Motorcycles in Cebu Province will be allowed to transport one passenger after the Provincial Board approves an ordinance on the matter on Friday, June 5.
Governor Gwendolyn Garcia confirmed that motorcycles within the Province of Cebu may transport passengers or “back riders” provided they carry only one passenger per trip, and that no fee is charged.
Section 1 of Executive Order No. 19 she issued for the purpose states that both driver and passenger must wear helmets approved by the Department of Trade and Industry under Republic Act No. 10054 “mandating all motorcycle riders to wear standard protective motorcycle helmets while driving and providing penalties thereof.”
Both driver and passenger must wear closed shoes, and that applicable mandatory health standards shall also be observed by both the driver and the passenger.
“Kinahanglan pa ni ang EO i-adopt sa Provincial Board by way of a Provincial Ordinance. The moment aprubahan i-print, pirmahan nako nga effective na na ang maong ordinansa. Maong paghuwat mo kay naa pa ta’y sundon nga mga procedure,” Garcia addressed Cebu Province through a livestream report.
It was found out that Republic Act No. 4136, otherwise known as the Land Transportation and Traffic Code, does not prohibit the use of private motorcycles to transport passengers provided that the passenger is a relative by consanguinity or affinity within the fourth civil degree to the owner and shall not be used to solicit, accept or be used to transport passengers or freight for pay.
A vehicle frequently used to carry freight not belonging to the registered owner, or passengers not related by consanguinity or affinity within the fourth civil degree to such owner, shall be conclusively presumed to be “for hire,” according to Section 7 of the EO.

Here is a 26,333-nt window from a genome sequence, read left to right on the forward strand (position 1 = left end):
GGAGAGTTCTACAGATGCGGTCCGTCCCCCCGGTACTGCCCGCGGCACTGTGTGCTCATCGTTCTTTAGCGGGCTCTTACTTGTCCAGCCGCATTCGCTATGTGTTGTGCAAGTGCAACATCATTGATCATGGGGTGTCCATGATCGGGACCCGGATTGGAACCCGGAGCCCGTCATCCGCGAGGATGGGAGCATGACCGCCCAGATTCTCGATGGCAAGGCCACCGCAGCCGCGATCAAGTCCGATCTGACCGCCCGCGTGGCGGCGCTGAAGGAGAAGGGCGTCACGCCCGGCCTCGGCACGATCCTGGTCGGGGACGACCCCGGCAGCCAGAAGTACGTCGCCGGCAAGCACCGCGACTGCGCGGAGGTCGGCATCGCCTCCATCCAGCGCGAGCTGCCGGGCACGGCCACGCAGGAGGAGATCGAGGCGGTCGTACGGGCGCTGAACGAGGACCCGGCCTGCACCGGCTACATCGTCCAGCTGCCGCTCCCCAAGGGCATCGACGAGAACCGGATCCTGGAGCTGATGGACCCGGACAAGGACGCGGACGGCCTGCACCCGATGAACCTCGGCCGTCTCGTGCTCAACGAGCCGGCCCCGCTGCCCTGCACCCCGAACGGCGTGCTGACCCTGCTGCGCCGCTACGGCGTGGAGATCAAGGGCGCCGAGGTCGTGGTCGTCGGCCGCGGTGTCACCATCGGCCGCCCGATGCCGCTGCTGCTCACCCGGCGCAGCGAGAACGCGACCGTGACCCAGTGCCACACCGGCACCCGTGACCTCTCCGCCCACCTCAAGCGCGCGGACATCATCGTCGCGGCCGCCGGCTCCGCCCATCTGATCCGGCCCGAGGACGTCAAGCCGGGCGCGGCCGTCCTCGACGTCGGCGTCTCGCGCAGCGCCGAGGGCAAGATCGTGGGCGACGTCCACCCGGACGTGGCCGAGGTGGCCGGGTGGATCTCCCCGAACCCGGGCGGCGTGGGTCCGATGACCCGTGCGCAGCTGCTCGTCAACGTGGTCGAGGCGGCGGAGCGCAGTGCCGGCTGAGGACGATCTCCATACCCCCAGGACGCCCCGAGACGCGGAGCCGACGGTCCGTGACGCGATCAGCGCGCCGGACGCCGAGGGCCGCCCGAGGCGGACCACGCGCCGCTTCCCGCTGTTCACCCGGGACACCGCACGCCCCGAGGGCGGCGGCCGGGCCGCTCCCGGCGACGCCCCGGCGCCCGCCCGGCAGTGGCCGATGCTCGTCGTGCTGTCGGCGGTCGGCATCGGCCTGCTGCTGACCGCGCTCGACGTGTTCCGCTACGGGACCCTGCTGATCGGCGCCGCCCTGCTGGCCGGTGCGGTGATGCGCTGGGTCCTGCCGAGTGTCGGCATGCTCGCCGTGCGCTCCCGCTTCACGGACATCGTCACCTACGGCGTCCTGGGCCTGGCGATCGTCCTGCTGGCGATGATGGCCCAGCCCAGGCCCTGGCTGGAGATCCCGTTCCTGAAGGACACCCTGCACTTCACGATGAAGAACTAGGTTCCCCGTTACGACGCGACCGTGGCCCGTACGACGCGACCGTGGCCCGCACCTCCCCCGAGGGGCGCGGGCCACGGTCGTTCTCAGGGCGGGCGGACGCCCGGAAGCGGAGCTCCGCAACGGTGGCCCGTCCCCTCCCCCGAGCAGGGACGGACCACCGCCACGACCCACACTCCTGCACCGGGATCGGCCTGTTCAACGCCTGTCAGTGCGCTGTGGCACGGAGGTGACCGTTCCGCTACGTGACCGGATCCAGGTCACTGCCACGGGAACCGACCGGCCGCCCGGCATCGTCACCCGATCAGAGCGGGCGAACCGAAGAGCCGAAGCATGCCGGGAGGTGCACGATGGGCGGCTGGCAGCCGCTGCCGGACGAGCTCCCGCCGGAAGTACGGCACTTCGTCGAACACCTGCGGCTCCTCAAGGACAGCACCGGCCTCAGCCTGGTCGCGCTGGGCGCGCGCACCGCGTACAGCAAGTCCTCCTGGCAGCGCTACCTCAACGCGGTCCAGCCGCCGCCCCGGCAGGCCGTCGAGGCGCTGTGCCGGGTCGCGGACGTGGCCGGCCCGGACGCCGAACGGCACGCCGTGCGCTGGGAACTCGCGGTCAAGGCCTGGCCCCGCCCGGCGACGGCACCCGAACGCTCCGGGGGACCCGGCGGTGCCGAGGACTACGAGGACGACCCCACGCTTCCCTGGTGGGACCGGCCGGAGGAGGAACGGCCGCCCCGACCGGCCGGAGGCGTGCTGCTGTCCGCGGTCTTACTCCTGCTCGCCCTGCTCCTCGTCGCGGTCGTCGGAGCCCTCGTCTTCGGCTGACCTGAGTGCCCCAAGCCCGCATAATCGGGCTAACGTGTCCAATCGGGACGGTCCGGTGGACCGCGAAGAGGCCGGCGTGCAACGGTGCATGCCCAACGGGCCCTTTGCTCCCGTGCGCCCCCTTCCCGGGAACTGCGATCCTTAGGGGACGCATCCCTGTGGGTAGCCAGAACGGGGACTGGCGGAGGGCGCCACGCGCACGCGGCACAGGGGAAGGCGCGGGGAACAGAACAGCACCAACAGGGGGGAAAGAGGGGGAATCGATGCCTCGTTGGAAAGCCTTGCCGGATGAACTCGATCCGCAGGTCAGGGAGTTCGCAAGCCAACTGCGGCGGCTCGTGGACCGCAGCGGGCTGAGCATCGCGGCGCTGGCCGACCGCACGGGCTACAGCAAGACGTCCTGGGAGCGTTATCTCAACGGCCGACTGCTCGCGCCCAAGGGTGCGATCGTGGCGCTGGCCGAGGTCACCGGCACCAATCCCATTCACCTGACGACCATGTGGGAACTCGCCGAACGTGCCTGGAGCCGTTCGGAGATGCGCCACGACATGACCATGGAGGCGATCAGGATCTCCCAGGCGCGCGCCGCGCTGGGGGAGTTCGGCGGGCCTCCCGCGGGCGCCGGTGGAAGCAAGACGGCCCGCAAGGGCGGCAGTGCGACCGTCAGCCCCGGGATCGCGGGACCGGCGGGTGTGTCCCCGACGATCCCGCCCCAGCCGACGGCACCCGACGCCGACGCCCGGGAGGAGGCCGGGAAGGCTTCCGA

Garcia, in her EO, pointed out that the proposition of RA 4136 was confirmed by no less than the Supreme Court of the Philippines in the landmark case of “The Land Transportation Franchising and Regulatory Board and the Department of Transportation vs. Hon. Carlos A. Valenzuela, presiding judge of the Regional Trial Court of Mandaluyong City, and DBOYC, Inc.” dated March 11, 2019 otherwise known as the “Angkas Case” where it tacitly stated that a motorcycle owner may ferry a passenger as long as no fee is charged.
The EO also underscored that the legal principle of nulla poena sine lege – there shall be no penalty without a law – finds application on the plight of the thousands of motorcycle-riding Cebuanos as there is no law that expressly prohibits the back riding of passengers on motorcycles.
The “no back rider” policy reiterated under Land Transportation Office Memorandum Circular No. 2020-2185 is unhinged for, being a mere regulation that implements and enforces an existing law, it cannot go beyond the parameters of existing legal frameworks pursuant to the Supreme Court cases of “China Banking Corporation vs. Home Development Mutual Fund dated May 19, 1999 and The People of the Philippines vs. Hon. Maximo A. Macaren dated October 18, 1977.”
Further, the EO invokes Republic Act No. 7160, otherwise known as the Local Government Code of 1991, which states that provinces shall exercise powers necessary, appropriate, or incidental for its efficient and effective governance and those which are essential to the promotion of general welfare, health, and safety, including the provisions of services to control communicable diseases.
Under Section 465 of the same Code, the Provincial Governor shall carry out such emergency measures as may be necessary during and in the aftermath of man-made and natural disasters and calamities.
Based on data from the Philippine Statistics Authority, the Province of Cebu has an estimated population of 5,085,207 for 2020 where a great percentage of this depend on motorcycles for their travel to work, secure basic necessities, and other essential goods during the community quarantine.
With the lifting of more restrictions where more businesses are allowed to operate under General Community Quarantine (GCQ), the “no back rider” policy is “no longer cogent for want of adequate public transportation” especially for persons living mountain barangays and far-flung areas as well as for those living in the same household who are related by consanguinity or affinity within the fourth civil degree to the owner of the motorcycle. (Eleanor Valeros)